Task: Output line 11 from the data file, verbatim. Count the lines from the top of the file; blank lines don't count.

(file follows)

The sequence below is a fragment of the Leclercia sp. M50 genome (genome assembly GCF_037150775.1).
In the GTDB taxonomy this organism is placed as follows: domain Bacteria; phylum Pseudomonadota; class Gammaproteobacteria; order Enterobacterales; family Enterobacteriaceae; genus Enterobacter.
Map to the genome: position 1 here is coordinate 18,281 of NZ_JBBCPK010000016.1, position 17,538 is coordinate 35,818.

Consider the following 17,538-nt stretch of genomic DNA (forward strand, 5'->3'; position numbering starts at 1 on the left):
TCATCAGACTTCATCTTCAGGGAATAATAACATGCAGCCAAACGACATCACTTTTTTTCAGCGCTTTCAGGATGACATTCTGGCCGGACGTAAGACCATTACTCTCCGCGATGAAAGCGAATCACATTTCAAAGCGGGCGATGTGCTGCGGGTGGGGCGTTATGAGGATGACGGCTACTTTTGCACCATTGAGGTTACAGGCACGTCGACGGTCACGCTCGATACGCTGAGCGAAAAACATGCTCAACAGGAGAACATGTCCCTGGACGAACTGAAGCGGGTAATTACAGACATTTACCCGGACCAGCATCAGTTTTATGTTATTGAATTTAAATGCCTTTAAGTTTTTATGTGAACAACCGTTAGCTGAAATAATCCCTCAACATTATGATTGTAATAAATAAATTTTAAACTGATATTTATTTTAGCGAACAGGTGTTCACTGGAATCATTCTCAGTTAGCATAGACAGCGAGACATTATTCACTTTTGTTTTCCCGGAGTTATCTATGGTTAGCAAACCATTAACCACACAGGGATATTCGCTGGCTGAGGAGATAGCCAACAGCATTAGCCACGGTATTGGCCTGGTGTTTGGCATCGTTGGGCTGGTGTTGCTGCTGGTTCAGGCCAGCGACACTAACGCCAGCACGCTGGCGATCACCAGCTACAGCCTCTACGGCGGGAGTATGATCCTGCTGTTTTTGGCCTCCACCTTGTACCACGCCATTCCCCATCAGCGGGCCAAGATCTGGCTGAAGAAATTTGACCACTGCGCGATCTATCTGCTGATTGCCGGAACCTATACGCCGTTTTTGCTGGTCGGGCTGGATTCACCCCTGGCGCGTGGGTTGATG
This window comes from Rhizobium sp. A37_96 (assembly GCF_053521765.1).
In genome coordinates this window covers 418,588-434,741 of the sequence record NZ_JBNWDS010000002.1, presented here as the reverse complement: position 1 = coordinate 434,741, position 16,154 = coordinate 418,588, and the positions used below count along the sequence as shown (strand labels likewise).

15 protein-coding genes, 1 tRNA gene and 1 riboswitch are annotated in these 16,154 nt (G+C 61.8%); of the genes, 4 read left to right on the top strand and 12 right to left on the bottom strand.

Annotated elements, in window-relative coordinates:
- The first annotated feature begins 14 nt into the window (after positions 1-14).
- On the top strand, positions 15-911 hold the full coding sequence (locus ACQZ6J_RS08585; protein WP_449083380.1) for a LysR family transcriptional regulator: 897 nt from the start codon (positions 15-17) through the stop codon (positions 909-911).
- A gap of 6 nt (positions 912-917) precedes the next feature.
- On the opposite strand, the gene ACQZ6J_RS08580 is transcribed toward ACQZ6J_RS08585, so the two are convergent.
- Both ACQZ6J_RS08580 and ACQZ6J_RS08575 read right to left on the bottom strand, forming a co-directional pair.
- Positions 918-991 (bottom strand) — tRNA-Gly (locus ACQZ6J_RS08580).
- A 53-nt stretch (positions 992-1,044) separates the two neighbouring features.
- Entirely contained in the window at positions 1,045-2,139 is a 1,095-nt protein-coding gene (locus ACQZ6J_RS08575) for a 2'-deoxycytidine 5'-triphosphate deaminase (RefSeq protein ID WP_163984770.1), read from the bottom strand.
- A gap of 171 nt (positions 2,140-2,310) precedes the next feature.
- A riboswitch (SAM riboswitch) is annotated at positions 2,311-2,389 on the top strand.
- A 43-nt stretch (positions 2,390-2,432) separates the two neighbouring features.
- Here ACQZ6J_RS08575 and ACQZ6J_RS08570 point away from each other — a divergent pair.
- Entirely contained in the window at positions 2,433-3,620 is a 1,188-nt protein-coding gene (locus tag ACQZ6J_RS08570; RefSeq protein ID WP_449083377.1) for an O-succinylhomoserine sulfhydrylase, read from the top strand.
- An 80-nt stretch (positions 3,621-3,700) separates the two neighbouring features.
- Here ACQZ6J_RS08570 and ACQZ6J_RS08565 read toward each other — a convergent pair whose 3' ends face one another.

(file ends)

- On the top strand, positions 15-911 hold the full coding sequence (locus ACQZ6J_RS08585; protein WP_449083380.1) for a LysR family transcriptional regulator: 897 nt from the start codon (positions 15-17) through the stop codon (positions 909-911).